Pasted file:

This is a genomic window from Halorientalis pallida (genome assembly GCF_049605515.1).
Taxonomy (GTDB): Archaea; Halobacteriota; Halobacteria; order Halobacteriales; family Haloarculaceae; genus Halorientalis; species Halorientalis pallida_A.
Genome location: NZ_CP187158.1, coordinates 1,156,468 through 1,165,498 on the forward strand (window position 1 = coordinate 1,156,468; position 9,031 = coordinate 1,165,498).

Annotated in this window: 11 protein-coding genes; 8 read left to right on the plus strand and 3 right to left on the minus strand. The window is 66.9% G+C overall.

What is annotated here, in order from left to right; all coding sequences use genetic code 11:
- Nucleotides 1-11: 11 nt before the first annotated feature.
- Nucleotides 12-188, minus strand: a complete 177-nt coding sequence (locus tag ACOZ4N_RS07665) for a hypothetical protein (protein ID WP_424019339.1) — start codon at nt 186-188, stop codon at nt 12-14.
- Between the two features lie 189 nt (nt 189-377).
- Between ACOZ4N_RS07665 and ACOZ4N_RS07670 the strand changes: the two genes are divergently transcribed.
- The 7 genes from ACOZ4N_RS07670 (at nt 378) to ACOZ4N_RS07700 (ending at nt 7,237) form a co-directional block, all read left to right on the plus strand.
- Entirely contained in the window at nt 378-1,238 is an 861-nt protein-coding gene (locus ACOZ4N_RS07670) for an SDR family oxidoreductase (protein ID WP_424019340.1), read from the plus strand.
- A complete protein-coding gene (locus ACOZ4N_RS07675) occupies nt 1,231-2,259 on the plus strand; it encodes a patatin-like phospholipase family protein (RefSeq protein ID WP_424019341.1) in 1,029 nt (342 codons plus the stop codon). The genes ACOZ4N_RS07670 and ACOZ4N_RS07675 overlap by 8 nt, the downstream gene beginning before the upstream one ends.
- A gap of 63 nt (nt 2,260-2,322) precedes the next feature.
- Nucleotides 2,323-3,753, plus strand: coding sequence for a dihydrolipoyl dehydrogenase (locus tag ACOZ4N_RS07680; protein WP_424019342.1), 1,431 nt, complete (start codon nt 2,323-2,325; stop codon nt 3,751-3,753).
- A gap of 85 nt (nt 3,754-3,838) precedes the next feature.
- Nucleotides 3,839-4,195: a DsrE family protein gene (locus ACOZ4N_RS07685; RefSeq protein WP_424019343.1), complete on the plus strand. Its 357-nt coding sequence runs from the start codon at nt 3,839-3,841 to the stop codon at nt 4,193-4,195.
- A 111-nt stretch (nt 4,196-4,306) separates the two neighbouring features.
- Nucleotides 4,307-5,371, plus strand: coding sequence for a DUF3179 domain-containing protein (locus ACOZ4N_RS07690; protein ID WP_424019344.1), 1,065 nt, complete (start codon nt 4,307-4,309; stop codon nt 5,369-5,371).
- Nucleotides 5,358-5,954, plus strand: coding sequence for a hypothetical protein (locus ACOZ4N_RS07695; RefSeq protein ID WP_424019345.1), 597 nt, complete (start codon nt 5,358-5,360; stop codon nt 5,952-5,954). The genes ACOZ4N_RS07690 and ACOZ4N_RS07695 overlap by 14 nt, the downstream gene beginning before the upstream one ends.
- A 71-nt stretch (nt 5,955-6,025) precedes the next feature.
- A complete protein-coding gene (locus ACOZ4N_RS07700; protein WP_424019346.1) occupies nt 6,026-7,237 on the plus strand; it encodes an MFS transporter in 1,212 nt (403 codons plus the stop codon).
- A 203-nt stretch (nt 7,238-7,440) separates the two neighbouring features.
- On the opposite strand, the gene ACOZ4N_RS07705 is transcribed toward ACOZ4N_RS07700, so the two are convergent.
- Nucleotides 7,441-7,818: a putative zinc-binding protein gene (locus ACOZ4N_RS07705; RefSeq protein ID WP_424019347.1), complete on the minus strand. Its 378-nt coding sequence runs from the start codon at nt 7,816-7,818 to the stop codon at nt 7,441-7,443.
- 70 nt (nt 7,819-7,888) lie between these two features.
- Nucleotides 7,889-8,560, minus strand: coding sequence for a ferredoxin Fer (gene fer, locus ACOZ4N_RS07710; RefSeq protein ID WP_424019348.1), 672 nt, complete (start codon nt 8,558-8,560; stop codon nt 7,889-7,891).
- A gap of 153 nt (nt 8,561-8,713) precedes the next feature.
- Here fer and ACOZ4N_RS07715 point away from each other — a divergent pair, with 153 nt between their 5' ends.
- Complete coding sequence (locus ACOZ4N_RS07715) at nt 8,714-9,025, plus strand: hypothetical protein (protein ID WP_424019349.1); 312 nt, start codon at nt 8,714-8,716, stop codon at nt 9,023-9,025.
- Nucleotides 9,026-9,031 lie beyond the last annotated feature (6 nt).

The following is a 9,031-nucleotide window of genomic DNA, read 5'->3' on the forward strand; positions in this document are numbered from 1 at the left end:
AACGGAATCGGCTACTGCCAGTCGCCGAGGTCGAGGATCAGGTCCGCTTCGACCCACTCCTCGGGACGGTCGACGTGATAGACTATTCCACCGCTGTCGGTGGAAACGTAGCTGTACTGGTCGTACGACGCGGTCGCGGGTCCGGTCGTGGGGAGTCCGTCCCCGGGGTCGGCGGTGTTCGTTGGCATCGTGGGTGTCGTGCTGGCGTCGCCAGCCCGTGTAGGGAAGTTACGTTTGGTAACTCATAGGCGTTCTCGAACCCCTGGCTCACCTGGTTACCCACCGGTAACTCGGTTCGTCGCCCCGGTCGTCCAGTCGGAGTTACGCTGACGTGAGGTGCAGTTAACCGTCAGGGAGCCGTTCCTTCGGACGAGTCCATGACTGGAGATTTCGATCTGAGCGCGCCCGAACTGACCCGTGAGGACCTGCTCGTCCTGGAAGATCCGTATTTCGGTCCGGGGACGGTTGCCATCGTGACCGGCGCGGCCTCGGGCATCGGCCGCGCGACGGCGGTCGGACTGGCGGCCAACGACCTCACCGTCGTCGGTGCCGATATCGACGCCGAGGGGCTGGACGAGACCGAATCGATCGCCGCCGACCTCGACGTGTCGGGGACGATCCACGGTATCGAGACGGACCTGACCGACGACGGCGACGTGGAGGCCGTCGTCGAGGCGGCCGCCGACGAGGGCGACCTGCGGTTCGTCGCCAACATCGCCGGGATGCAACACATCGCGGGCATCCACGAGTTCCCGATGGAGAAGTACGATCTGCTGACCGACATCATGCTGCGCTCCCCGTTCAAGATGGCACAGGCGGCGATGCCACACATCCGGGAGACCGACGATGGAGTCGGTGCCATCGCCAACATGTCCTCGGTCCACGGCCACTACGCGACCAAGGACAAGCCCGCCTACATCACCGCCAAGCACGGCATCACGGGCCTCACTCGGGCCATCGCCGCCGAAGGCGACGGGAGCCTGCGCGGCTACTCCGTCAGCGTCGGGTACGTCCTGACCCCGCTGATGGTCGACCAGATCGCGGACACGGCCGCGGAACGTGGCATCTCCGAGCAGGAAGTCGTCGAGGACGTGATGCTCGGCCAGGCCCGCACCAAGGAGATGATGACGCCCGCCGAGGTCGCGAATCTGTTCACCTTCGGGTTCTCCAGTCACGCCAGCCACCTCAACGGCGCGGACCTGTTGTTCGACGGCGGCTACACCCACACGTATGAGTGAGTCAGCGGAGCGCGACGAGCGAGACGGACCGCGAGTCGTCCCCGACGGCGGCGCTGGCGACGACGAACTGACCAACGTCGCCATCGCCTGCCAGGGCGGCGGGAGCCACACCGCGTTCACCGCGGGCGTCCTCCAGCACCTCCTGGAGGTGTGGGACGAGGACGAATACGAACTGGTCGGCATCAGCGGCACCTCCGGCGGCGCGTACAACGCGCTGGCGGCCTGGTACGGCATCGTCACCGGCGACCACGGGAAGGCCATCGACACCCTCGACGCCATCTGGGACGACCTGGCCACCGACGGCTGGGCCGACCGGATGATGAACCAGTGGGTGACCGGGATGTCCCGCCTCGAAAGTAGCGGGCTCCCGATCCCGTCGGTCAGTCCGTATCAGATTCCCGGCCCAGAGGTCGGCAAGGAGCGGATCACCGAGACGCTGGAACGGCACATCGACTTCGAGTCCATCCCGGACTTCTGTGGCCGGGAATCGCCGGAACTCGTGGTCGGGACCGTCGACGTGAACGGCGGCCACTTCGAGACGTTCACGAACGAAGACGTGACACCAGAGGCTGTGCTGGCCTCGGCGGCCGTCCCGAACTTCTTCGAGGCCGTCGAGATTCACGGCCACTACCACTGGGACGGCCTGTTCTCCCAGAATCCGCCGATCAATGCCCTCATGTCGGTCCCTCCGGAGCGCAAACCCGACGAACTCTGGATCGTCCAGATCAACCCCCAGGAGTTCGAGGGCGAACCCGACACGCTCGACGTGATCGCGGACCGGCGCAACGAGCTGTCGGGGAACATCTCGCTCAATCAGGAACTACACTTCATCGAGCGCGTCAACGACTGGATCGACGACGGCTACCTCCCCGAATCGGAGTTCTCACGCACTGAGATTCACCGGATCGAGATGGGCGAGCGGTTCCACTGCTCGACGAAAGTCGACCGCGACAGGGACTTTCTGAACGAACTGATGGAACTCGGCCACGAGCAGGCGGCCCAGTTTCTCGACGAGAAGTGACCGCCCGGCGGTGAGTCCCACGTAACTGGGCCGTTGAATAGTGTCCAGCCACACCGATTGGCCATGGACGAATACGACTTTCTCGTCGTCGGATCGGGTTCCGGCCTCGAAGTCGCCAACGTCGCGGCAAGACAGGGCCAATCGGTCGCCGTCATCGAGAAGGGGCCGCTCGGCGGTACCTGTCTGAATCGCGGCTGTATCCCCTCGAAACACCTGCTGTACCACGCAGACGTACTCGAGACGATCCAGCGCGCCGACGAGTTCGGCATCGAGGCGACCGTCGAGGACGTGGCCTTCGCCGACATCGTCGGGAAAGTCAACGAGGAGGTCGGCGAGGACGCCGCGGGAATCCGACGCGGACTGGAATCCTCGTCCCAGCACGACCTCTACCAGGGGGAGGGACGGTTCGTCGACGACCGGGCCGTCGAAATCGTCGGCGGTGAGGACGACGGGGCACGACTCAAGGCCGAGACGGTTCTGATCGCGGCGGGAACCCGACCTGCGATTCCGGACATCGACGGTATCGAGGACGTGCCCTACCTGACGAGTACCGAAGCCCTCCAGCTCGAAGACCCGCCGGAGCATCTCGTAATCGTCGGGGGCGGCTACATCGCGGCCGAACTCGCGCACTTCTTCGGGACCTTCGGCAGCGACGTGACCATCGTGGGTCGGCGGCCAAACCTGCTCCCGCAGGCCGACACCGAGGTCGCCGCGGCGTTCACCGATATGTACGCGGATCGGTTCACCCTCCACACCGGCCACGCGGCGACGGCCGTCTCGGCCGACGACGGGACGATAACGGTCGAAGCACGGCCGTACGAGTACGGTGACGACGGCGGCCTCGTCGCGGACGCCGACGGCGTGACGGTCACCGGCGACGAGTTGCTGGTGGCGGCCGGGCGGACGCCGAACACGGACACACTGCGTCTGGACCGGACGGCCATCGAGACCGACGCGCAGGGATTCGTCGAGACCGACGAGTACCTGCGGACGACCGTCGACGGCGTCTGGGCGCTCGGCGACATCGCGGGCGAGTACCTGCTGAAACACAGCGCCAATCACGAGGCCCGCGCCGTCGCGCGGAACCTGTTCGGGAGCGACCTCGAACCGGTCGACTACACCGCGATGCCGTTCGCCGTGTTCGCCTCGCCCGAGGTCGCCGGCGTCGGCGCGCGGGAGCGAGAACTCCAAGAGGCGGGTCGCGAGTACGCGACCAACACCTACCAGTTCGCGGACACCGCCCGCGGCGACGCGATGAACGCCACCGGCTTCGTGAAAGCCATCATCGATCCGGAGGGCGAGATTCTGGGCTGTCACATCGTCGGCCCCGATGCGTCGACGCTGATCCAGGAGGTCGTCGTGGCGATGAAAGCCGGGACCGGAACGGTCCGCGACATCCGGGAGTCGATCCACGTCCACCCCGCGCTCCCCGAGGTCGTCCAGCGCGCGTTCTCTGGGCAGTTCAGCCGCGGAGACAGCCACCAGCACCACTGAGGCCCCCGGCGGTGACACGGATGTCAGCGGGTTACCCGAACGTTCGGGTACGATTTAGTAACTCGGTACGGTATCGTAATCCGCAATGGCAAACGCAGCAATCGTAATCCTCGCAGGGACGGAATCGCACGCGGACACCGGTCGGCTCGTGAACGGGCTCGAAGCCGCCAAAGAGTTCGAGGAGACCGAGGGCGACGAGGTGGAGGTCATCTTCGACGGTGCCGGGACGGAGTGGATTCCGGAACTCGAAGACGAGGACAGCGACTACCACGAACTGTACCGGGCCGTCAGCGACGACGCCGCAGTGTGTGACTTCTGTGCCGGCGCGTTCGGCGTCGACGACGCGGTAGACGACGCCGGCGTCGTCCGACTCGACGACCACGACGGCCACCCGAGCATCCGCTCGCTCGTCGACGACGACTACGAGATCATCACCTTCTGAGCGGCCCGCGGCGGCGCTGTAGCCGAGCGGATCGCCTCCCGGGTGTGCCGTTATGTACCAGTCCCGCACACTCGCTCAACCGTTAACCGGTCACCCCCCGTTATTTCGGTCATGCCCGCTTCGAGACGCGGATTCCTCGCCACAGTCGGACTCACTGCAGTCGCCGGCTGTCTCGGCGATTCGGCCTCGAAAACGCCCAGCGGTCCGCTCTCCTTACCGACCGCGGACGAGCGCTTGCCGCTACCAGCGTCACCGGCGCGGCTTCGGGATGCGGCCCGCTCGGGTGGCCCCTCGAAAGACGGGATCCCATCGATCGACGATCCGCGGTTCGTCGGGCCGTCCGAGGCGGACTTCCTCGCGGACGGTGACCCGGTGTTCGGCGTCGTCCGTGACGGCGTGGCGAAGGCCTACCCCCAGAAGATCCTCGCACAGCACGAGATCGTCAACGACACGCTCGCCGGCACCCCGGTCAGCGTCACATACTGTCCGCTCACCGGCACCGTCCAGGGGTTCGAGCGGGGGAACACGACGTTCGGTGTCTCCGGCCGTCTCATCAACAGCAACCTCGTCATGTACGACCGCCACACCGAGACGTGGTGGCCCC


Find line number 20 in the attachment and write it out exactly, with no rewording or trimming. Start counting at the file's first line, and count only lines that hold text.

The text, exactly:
- A 71-nt stretch (nt 5,955-6,025) precedes the next feature.